If it’s anything less than pink (best) color she is frantically explaining herself. When she gets to jump into her dad’s arms and he asks about her day, it’s always color first. Not about the awesome activities and lessons her teacher has put so much work behind developing.
I don’t care about colors. I care about her.
What did she learn? What was the recess game? Was she was kind to everyone?
If she made healthy choices. If she had fun. If she spoke her mind. If she was happy.
Her main priority is pink. And her fear is not getting a pink.
These 7 Habits that she is judged on daily are quite impressive. I understand why its founder, Stephen Covey, is a celebrated motivational genius and why his very marketable leadership empire has earned millions. I definitely agree that these habits are all very important to very effective people. These are habits that I strive for. I, an adult, have a hard time reaching these goals on a daily basis.
From all the people I’ve met, experiences I’ve lived, parenting styles I have gotten to better understand, lessons I’ve learned, I know that these are all habits we strive for on some level. I would love to be able to Syenerigze®, but I do not expect my 5 year old to understand these learned skills, or to abide by them daily. This particular program is quite questionable, but using behavioral charts as a classroom management technique should be better researched and implemented better.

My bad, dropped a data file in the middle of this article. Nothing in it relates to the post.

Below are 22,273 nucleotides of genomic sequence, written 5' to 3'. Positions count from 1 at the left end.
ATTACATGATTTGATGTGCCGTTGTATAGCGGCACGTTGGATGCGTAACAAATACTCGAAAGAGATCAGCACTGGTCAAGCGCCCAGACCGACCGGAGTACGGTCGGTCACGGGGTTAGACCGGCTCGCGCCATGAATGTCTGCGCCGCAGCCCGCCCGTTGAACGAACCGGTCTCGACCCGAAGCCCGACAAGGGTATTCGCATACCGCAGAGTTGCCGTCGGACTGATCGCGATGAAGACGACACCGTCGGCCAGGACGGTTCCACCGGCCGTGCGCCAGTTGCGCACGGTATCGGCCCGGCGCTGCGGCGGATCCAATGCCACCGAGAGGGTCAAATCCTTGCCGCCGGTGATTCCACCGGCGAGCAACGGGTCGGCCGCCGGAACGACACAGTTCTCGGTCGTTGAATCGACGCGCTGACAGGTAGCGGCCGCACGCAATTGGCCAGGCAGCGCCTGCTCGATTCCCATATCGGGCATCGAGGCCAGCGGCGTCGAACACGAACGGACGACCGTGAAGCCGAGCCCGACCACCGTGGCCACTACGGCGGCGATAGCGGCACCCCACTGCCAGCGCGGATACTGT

These behavioral charts are so damaging to developing mental health. Already pressuring to be the best, to shame/exclude the “bad kids.” Teaching that they are constantly judged, and their color earned is more important than what they are feeling, or what they know is right. I’ve watched her self esteem plummet. Her fearing irrational punishment for not getting the best. I saw that she was more concerned over her color, than her feelings of empathy. I saw her react to kid stuff, the way a kid should, and clipped down for.
I also see the correlation between grooming them to fit in their first year, and the choices they make their last year. Managing a group of 20 plus kids in today’s classroom has got to be one of the most difficult jobs. Teachers deserve so much more, just for their levels of patience, but we can do better than behavioral charts. We need to enable our children with skills they need to cope with the mental health issues that plague our fast paced world. If we want to really do something about the scary stuff, we need to make sure we are doing our best from day 1.
I am so excited to spend the summer with my girl. We’ve been counting down the days to sleeping in, hikes, swimming, testing out recipes, art projects, road trips, marshmallows, and all the extra snuggles we can get. I am so glad she enjoyed Kindergarten. Her education is such a gift. The doors are open to her because of the knowledge she gained this year. It was amazing to see her learn to read, add, subtract, write stories, recall facts, explore art and science. To see her passions ignite, to know where she struggles. To witness her speak her mind, stand up for others, and do what she thinks is right, even if that resulted in a blue day. I am going to soak up every second of this summer. While we will both be prepare for whatever 1st grade has in store for us.